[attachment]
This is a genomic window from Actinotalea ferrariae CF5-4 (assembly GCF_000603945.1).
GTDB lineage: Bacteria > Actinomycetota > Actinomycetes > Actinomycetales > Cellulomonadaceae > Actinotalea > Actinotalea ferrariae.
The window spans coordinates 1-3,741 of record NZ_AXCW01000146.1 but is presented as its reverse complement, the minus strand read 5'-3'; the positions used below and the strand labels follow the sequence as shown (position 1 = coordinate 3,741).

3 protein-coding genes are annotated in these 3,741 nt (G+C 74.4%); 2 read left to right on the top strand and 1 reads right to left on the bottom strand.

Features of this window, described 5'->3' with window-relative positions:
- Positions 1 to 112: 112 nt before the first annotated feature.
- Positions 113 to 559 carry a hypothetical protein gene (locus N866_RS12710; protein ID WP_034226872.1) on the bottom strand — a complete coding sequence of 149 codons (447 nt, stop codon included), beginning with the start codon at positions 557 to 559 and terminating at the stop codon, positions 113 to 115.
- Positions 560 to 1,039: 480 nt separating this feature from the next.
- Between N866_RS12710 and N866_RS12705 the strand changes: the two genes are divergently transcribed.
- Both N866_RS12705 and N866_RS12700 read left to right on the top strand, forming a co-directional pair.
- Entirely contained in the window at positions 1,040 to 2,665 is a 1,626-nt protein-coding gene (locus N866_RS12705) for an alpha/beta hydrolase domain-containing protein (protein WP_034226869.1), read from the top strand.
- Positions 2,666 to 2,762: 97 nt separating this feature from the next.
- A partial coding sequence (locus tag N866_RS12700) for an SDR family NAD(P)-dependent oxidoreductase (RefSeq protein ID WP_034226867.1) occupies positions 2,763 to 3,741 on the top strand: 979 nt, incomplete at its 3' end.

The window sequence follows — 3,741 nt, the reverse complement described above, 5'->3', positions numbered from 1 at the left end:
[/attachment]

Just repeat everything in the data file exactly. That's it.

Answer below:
This is a genomic window from Actinotalea ferrariae CF5-4 (assembly GCF_000603945.1).
GTDB lineage: Bacteria > Actinomycetota > Actinomycetes > Actinomycetales > Cellulomonadaceae > Actinotalea > Actinotalea ferrariae.
The window spans coordinates 1-3,741 of record NZ_AXCW01000146.1 but is presented as its reverse complement, the minus strand read 5'-3'; the positions used below and the strand labels follow the sequence as shown (position 1 = coordinate 3,741).

3 protein-coding genes are annotated in these 3,741 nt (G+C 74.4%); 2 read left to right on the top strand and 1 reads right to left on the bottom strand.

Features of this window, described 5'->3' with window-relative positions:
- Positions 1 to 112: 112 nt before the first annotated feature.
- Positions 113 to 559 carry a hypothetical protein gene (locus N866_RS12710; protein ID WP_034226872.1) on the bottom strand — a complete coding sequence of 149 codons (447 nt, stop codon included), beginning with the start codon at positions 557 to 559 and terminating at the stop codon, positions 113 to 115.
- Positions 560 to 1,039: 480 nt separating this feature from the next.
- Between N866_RS12710 and N866_RS12705 the strand changes: the two genes are divergently transcribed.
- Both N866_RS12705 and N866_RS12700 read left to right on the top strand, forming a co-directional pair.
- Entirely contained in the window at positions 1,040 to 2,665 is a 1,626-nt protein-coding gene (locus N866_RS12705) for an alpha/beta hydrolase domain-containing protein (protein WP_034226869.1), read from the top strand.
- Positions 2,666 to 2,762: 97 nt separating this feature from the next.
- A partial coding sequence (locus tag N866_RS12700) for an SDR family NAD(P)-dependent oxidoreductase (RefSeq protein ID WP_034226867.1) occupies positions 2,763 to 3,741 on the top strand: 979 nt, incomplete at its 3' end.

The window sequence follows — 3,741 nt, the reverse complement described above, 5'->3', positions numbered from 1 at the left end: